Portland State University. Department of Psychology
Date of Award
Master of Science (M.S.) in Psychology
1 online resource (iv, 78 pages)
Supervisors -- Attitudes, Interpersonal relations, Job satisfaction
The present study explored the multilevel effects of supervisor learning adaptability on training effectiveness, and post-training employee job satisfaction in a work-family and safety-based intervention aimed at increasing family supportive supervisor behaviors (FSSB) and safety behaviors. Using a sample of 291 municipal public works field workers from two independent organizations, it was hypothesized that supervisor adaptability positively relates to post-training FSSB and employee job satisfaction. Specifically, it was hypothesized that learning adaptability prepares those supervisors to be more inclined to engage actively in training, thereby increasing employee reported FSSBs more significantly for those supervisors and leading to intervention target results, namely employee job satisfaction. Results did not support the hypothesized relationships. However, bivariate correlations between learning adaptability and FSSBs and job satisfaction are significant and positive, indicating that with a larger sample, learning adaptability may moderate training effectiveness. Theoretical rationale, methods, and scientific contributions are discussed.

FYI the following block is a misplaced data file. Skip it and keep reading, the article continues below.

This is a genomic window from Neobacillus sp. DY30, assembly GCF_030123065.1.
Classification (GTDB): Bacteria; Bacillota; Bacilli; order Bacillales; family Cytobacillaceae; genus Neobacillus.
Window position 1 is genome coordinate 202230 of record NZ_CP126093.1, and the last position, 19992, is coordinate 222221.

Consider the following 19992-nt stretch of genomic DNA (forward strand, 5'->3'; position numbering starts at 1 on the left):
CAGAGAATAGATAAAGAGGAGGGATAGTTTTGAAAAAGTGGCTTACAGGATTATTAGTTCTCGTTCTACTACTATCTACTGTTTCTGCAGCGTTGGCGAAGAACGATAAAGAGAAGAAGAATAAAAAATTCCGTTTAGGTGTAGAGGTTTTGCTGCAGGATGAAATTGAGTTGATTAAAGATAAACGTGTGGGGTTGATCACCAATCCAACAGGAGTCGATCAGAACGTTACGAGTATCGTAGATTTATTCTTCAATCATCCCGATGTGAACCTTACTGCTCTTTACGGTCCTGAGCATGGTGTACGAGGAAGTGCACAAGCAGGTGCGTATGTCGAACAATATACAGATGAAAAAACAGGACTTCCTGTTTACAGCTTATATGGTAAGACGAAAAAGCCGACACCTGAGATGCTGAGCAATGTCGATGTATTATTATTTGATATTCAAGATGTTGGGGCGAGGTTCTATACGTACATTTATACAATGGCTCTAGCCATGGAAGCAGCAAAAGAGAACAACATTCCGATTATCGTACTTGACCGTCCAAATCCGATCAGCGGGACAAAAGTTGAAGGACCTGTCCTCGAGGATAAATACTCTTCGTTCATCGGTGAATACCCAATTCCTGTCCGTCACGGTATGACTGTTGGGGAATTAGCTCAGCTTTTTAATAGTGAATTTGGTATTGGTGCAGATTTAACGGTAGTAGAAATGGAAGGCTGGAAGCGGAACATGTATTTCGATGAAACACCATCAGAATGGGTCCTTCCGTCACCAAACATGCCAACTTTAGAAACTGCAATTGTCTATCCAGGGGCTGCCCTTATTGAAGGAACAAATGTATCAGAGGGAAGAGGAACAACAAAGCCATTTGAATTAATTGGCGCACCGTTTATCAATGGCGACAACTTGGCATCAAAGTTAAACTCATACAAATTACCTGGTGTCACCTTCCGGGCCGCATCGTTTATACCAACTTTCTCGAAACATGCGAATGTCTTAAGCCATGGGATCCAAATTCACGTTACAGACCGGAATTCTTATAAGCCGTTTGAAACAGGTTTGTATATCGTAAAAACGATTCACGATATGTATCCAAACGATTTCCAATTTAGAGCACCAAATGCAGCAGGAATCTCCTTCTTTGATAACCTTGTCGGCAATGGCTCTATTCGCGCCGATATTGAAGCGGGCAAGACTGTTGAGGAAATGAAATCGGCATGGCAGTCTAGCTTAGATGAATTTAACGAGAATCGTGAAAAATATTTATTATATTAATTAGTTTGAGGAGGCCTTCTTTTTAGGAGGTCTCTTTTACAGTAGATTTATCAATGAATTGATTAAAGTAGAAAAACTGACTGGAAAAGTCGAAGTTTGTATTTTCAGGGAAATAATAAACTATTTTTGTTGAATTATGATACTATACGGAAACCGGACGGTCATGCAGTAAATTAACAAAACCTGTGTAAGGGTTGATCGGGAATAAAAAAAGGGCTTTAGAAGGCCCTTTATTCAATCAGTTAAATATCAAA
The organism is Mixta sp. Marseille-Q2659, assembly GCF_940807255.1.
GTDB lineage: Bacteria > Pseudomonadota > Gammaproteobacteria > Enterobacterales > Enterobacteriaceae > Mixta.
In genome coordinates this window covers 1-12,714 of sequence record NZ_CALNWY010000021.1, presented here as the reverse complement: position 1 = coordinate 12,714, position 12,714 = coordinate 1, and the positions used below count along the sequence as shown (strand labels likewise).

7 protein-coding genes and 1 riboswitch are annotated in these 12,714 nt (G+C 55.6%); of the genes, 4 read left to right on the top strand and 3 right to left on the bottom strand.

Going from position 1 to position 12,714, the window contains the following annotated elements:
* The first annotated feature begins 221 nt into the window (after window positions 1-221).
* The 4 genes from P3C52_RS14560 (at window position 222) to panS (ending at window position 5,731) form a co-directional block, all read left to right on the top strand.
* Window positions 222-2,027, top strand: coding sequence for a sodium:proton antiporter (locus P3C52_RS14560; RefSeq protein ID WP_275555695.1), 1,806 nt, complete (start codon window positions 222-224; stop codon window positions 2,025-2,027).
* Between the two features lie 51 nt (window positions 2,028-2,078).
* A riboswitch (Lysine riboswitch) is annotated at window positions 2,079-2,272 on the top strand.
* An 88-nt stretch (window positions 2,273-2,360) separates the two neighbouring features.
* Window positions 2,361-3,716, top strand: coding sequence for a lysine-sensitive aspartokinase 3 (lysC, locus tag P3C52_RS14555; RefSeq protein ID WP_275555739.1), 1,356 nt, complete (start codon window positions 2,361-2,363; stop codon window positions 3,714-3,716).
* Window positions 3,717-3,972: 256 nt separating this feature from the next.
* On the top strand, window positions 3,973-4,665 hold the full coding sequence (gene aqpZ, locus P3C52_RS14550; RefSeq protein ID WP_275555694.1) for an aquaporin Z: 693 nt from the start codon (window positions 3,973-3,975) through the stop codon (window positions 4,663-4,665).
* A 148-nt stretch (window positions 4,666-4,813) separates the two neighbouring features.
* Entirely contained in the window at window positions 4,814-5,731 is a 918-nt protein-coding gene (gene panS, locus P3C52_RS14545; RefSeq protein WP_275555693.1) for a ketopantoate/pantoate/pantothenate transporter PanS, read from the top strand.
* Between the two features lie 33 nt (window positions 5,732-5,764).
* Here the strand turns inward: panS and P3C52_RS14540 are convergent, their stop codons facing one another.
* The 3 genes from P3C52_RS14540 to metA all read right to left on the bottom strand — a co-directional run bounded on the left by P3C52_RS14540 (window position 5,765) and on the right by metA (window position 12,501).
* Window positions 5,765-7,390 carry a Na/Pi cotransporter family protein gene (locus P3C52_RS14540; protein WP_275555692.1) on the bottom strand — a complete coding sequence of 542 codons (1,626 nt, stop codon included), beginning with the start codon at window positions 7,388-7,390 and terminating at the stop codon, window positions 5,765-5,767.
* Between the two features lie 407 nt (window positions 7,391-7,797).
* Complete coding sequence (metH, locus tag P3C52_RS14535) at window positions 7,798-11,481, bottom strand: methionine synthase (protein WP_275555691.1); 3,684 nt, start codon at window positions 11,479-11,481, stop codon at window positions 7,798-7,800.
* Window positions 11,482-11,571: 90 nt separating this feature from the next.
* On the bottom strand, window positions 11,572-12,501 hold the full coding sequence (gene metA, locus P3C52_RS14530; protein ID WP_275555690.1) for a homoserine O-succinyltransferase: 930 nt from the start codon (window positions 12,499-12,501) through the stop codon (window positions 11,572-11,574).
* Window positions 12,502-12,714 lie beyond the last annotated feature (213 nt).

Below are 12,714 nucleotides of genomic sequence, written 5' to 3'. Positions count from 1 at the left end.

Sherwood, Joseph Alvin, "The Multilevel Effects of Supervisor Adaptability on Training Effectiveness and Employee Job Satisfaction" (2015). Dissertations and Theses. Paper 2322.